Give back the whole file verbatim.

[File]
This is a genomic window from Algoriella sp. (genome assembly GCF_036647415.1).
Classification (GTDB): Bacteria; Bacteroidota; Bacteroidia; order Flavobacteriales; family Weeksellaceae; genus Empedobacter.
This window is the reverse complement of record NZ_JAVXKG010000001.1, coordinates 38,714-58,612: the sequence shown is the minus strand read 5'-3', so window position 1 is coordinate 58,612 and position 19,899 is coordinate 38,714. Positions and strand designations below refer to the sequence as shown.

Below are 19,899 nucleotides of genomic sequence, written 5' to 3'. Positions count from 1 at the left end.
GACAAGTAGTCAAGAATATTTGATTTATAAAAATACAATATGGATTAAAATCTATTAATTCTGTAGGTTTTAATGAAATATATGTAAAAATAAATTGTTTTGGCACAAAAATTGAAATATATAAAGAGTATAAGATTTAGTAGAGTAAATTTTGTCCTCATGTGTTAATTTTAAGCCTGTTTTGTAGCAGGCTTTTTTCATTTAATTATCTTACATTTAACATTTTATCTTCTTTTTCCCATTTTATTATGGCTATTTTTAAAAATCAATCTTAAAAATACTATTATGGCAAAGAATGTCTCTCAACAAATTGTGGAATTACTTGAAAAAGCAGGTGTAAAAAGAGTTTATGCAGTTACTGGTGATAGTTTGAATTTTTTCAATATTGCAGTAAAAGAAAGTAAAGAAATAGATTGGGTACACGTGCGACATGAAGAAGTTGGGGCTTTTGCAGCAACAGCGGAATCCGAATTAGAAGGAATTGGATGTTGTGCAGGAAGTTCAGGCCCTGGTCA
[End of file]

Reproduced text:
This is a genomic window from Algoriella sp. (genome assembly GCF_036647415.1).
Classification (GTDB): Bacteria; Bacteroidota; Bacteroidia; order Flavobacteriales; family Weeksellaceae; genus Empedobacter.
This window is the reverse complement of record NZ_JAVXKG010000001.1, coordinates 38,714-58,612: the sequence shown is the minus strand read 5'-3', so window position 1 is coordinate 58,612 and position 19,899 is coordinate 38,714. Positions and strand designations below refer to the sequence as shown.

Below are 19,899 nucleotides of genomic sequence, written 5' to 3'. Positions count from 1 at the left end.
GACAAGTAGTCAAGAATATTTGATTTATAAAAATACAATATGGATTAAAATCTATTAATTCTGTAGGTTTTAATGAAATATATGTAAAAATAAATTGTTTTGGCACAAAAATTGAAATATATAAAGAGTATAAGATTTAGTAGAGTAAATTTTGTCCTCATGTGTTAATTTTAAGCCTGTTTTGTAGCAGGCTTTTTTCATTTAATTATCTTACATTTAACATTTTATCTTCTTTTTCCCATTTTATTATGGCTATTTTTAAAAATCAATCTTAAAAATACTATTATGGCAAAGAATGTCTCTCAACAAATTGTGGAATTACTTGAAAAAGCAGGTGTAAAAAGAGTTTATGCAGTTACTGGTGATAGTTTGAATTTTTTCAATATTGCAGTAAAAGAAAGTAAAGAAATAGATTGGGTACACGTGCGACATGAAGAAGTTGGGGCTTTTGCAGCAACAGCGGAATCCGAATTAGAAGGAATTGGATGTTGTGCAGGAAGTTCAGGCCCTGGTCA